Episode 13: Local SEO with Joy Hawkins

Joy Hawkins is the founder and owner of  Sterling Sky. She has been working in the Local SEO industry since 2006 and loves being a Google Top Contributor. She also loves spending time managing Google Ads accounts and has been certified in both Google Search & Display. She is also a speaker at various search engine marketing conferences such as SMX & LocalU, Pubcon & Mozcon.

In this episode, Hawkins talks to Casey Meraz about how law firms can use Local SEO to gain more visibility and clients for their business.

Prefer to read? Read The Transcript Below

Interview Transcript

Casey Meraz:

Hello and thank you everyone for joining us at the Lawyer Mastermind Podcast. Today, I’m joined by Joy Hawkins, the owner and president of Sterling Sky, a Google My Business product expert, the owner of LocalU and the owner of the Local Search Forum. Joy. Thank you so much for joining me today.

Joy Hawkins:

Yeah, thanks for having me.

Casey Meraz:

Absolutely. Well, I think you’re really well known in the local search community, and pretty much from anybody that follows local search. A lot of attorneys, whether or not they’re new to internet marketing may have not heard of you yet, but let’s go ahead and start off with something in your title there kind of makes you stand out from a lot of other people that work in this industry, and Local SEO, and that is business product expert. Can you kind of tell our audience what that means?

Joy Hawkins:

Yeah. So Google has, online health forums for all their various products. So the one that I’m a moderator on is the Google My Business Forum. So basically their forums are all run by a group of volunteers. So we have access to Google employees when we need to escalate issues and stuff. But you’ll rarely see Google employees actually responding, and communicating on the threads. It’s all done by a group of volunteers. And then once you are active for a long time and you have answers that are helpful to users, they kind of promote you. So the group that I’m in, they’re called Product Experts. It takes a lot of effort to get in there.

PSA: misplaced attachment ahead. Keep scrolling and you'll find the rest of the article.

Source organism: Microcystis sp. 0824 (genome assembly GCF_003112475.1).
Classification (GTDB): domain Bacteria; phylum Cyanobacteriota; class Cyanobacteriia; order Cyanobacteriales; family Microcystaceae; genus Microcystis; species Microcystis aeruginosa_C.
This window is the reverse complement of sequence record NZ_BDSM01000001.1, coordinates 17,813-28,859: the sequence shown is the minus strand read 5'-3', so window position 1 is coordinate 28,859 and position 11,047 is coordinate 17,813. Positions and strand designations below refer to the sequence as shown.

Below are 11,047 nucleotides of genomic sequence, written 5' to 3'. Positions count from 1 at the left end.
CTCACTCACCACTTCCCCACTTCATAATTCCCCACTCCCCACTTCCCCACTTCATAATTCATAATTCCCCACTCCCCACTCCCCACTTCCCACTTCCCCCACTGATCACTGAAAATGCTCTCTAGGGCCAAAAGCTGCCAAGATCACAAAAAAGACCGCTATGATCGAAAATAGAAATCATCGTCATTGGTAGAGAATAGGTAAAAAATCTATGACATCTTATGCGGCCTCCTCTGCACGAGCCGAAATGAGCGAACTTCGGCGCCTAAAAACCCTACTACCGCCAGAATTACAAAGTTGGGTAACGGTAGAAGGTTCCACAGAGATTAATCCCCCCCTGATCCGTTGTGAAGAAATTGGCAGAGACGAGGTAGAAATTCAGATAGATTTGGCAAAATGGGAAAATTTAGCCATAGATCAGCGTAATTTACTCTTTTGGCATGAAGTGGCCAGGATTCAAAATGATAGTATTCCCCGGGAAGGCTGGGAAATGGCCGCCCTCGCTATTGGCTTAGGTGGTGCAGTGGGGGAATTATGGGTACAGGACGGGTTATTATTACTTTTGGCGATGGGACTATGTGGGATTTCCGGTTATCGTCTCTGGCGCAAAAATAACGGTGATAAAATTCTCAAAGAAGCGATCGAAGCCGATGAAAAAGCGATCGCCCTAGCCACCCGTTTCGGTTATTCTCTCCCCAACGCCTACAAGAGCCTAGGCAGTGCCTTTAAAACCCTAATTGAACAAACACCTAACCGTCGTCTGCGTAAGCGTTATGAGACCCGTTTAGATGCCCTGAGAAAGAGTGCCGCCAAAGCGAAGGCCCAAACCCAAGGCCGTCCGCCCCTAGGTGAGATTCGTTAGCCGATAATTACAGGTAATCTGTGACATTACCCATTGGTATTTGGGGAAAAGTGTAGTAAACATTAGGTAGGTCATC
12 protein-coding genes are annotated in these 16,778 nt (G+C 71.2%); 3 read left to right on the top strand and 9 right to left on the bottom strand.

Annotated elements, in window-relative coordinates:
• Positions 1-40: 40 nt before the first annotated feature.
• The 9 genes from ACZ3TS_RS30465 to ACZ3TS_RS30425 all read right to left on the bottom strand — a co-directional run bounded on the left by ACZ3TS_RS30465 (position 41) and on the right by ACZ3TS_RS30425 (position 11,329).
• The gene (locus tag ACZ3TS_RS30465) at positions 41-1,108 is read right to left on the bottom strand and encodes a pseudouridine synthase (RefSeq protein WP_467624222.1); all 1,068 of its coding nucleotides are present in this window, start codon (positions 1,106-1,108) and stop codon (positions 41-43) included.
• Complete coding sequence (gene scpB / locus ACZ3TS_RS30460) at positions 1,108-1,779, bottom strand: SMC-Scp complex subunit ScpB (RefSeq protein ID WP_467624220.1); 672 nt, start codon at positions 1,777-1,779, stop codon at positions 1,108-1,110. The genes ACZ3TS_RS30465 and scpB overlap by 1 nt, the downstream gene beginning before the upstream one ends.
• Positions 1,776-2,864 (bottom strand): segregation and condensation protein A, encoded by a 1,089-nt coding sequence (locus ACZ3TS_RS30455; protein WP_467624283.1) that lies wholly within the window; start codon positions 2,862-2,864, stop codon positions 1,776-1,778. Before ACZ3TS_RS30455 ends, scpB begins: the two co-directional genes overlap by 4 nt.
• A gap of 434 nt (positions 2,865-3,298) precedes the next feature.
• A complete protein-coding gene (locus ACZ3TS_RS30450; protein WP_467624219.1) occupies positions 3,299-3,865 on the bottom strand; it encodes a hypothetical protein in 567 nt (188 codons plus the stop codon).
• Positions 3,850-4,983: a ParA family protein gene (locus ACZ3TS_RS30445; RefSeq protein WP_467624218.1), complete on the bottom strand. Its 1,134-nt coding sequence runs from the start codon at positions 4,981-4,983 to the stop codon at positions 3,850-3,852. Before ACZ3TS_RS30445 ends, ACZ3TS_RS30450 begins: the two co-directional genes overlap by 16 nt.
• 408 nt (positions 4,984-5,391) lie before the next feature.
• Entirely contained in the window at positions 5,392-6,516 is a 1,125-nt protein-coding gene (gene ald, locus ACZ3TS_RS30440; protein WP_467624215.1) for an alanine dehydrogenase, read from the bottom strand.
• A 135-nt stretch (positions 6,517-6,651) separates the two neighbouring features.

Joy Hawkins:

I want to say it took me two years of kind of consistent posting with lots of answers. And that was back in 2012 when I got promoted there. And then yeah, it’s great because I get to have regular hangouts with members on the Google team, that oversee Google My Business. So it’s a good place to have conversations about what we like and don’t like, but it is definitely a lot of ongoing work that we’re basically kind of Google my business support workers almost better, not paid, kind of.

Casey Meraz:

Got it. Yeah. And I looked into this, I think years ago I was like, Oh, what do I have to do to kind of get known and looking at the work involved at the time, I was like, I really can’t commit to this. So really you’ve put in just hours and hours for years really helping people to get here. Right.

Joy Hawkins:

Yeah. It honestly has to be like a hobby. If it’s something you enjoy doing and you really like getting in there for me, it’s a challenge. I’m like, Ooh, I’ve got some puzzles to solve. And there’s always unique issues that come up, new issues that come up. So it’s kind of helpful for me to know what’s going on and what the current trends are as well. But you really have to enjoy it, like it to be something you want to do even off work hours.

Casey Meraz:

For sure. That’s funny how you say it’s like a hobby. I love that, but that’s probably what makes you so good at it. And it’s helped you kind of see so many different areas and problems that people have had. Do you see a lot of one off issues that people experience, or are they a lot of the same problems being repeated?

Joy Hawkins:

Definitely a lot of the same problems being repeated and those problems change with time. Right? So the forum is a good way to find out if there’s bugs, one that’s currently a technical issue that’s going to be going on is in the Google My Business dashboard, photo views, aren’t working. So people are wondering why they had all these photo views and then they flatlined a few weeks ago. That’s a technical issue. So there’s lots of people complaining about that same issue. So the forum is kind of a good place to see that, but usually we see trends that are either current issues, or are there issues that people are just always facing like negative reviews. That’s one that’s never going to go away. We’re always going to see a high volume of threads about people complaining about how to get rid of their negative reviews. It’s kind of variation of both.

Casey Meraz:

Sure. And for the people listening right now, can you talk a little bit about negative reviews, if I’m a law firm and somebody left a negative review, is there any way I can get that removed?

Joy Hawkins: